Turn your attention to the blade itself.  Remove the two screws you see on the blade assembly, and you have divided it into two. One piece is the SlimLine blade, which you can put aside as no longer needed.

Turn your attention to the remaining piece.

You will see the clamped cutting blade on the spring.  Pull the spring out and you will find yourself holding not only the spring but the attached guide plate, which is black and T-shaped. It has two square holes along the bar of the T and two smaller metal holes along the tail of the T. You need to separate the guide plate and the spring by pulling them apart, and setting them aside.

Turn your attention back to the blade.  You will see a black molding attached to it. You have to remove this, which you do by simply twisting it off.

Now the fun begins!  It’s time to modify the SlimLine Pro Lite parts to accommodate the T Outliner blade.

Turn your attention to the black molding you just removed from the SlimLine blade. You will see two pegs or studs sticking out. These match holes on the SlimLine cutting blade, but now we can’t use them; the T Outliner blade does not have holes to accommodate them.  So, off with their little heads!

Use the Stanley knife or box cutter for this job, but BE CAREFUL!  Place the molding on a surface and cut AWAY from yourself.  Cut it as closely to the base as possible, and then use sandpaper to smooth the leftover ridge to make it even with the surface of the molding.

Time for the Heavy Artillery!

Now, pick up the guide plate (That’s the black T-shaped thing with the square holes and the round holes). We need to elongate the two metallic holes that are in the tail of the T, and you need to elongate them in the direction of the bottom of the T, away from the bar of the T (where the square holes are)

To do this, it’s time for the drill with the 3.5 drill bit.

Grasp the guide by the bar of the T (where the square holes are) with thumb and finger. Place the drill bit into the bottom hole (furthest from the bar of the T) and turn it on, putting pressure on the bottom of the hole, moving the drill back and forth to wear away the metal, elongating the hole. This takes 15 or 20 seconds of drill time.

Now the other hole, nearest the T bar. You want to elongate it all the way down to the raised metallic line that separates the holes. This may take an extra ten seconds or so.

Stanley Knife, Act 2

Now that you have prepared the holes, turn your attention to the black plastic border around the tail of the T.  You will notice that the inside of the plastic border intrudes ever so slightly over the edge of your holes.  You need to shave this plastic down with the Stanley knife so that when the screws are back in pace, they will not be resting on the plastic edges. You want a nice, snug fit.

Now, pick up the molding (the small black plastic piece whose nubs we cut off) and rest it against the cutting blade, which is the rounded part.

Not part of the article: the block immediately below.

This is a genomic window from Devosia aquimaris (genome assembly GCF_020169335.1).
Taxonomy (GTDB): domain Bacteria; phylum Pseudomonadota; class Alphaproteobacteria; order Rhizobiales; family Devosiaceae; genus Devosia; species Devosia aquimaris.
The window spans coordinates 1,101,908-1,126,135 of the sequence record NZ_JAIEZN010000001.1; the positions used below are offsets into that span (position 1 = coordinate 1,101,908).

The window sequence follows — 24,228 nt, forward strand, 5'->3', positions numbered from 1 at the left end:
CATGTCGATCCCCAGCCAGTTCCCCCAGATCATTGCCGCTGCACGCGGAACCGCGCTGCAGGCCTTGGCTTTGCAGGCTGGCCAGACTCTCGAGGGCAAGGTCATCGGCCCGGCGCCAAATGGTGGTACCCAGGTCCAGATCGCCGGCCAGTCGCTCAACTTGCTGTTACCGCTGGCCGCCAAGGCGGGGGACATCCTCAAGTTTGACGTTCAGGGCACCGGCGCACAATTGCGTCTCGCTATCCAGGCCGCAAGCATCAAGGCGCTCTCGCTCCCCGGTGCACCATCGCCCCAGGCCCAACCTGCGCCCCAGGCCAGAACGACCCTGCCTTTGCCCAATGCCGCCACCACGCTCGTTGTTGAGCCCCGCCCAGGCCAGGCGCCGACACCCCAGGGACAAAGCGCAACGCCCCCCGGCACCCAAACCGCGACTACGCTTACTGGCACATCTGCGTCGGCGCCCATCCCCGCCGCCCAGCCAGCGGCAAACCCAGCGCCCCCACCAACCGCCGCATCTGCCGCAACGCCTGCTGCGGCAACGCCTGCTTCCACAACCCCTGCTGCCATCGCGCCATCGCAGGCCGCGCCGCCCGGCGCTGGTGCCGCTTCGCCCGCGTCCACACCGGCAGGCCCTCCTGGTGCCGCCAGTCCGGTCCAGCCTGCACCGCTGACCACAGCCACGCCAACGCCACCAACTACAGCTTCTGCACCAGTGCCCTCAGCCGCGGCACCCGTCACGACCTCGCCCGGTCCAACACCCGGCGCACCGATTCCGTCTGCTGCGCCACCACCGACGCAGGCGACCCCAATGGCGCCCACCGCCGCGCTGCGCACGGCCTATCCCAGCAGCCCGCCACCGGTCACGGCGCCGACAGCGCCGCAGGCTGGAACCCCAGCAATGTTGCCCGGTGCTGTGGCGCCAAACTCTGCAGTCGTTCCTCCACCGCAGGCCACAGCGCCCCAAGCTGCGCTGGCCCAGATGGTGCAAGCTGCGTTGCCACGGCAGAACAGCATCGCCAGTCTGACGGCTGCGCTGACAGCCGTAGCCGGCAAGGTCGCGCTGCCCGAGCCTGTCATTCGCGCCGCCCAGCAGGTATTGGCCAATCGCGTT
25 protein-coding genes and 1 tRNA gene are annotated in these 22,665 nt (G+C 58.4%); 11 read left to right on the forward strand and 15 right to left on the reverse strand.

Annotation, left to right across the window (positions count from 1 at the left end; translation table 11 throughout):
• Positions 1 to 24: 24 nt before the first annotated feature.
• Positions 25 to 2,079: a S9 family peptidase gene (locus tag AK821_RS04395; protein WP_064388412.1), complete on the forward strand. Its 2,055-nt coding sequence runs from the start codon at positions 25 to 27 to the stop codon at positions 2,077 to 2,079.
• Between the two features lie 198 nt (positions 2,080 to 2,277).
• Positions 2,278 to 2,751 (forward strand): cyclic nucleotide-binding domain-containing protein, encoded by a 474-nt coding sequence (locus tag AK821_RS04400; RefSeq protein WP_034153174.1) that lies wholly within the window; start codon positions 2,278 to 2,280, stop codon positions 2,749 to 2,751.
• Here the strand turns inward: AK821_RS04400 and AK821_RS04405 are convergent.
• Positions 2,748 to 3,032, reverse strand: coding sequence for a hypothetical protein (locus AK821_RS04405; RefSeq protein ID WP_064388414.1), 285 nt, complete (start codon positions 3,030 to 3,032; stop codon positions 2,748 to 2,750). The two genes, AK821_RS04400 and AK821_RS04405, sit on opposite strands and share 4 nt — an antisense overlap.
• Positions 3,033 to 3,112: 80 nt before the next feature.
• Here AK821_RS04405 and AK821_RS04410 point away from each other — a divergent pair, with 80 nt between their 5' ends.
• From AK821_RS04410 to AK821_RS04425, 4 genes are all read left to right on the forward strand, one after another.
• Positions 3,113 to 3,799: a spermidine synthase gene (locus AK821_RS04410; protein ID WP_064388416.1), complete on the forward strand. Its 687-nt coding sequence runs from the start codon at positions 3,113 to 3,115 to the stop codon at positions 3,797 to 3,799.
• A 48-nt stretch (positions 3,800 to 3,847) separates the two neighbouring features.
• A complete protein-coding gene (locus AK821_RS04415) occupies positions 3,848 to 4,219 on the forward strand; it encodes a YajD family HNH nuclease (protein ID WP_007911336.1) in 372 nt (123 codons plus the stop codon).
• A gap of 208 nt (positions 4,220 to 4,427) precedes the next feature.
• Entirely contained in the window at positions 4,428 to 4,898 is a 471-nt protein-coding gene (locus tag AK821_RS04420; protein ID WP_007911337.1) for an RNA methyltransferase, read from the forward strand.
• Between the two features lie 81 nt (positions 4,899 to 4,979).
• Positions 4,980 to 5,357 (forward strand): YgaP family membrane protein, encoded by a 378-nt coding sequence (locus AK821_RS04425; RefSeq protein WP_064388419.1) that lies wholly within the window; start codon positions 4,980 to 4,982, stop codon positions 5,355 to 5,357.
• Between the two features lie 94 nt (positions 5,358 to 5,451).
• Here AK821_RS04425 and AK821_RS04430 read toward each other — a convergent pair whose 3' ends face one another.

Next, pick up the guide plate (the T-shaped piece you used the drill on) and place it under the cutting blade, resting it underneath the ledge of the cutting blade.  Hold all of this in your left hand (if you are right handed) while you pick up the spring.

You will notice a hairpin shape in the spring.  Place that hairpin over the tail of the T so that the ends of the spring rest on the grooves on each side of the black molding. Then give the spring a push forward into the grooves of the molding, and you have secured the molding against cutting blade.

Now you are in the same position you normally are with the T Outliner blade when you are ready to screw them together. You will notice as you do this that all the screws are visible. If you had not drilled and elongated the holes and shaved the lip, you would not be able to get the screws in there!

Now just put them down flat into the zero gap position, and re insert the screws from the SlimLine Pro Line blade and screw them together. You want to get this tight, but leave a little looseness so you can tighten slowly, first one screw, then the other, back and forth, so you keep the position of the zero gap.

You did it!

All you do now is secure the blade onto the SlimLine body and you are set!  You’ve zero-gapped the SlimLine Pro Lite, which has been replaced with the T Outliner blade.

I hope you find this useful to you as you continue to sharpen our barbering skills. You can also see this entire How-To Tutorial  step-by-step on video on my YouTube @larrythebarberman.

I’m aiming to get a new ‘How-To’ video and blog up every week, so be sure to check back!  Until then, happy barbering!

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My Latest How To: Fixing Faulty Switches on Your Andis T Outliner

As I ramp up my how-to videos again, I want to jump on a very easy-to-fix problem that frustrates barbers who don’t know how to make this simple repair.

The problem is perceived as a ‘broken switch’ on the Andis T Outliner that is loose, or when flipped to the ‘on’ position, automatically flips back and won’t stay on.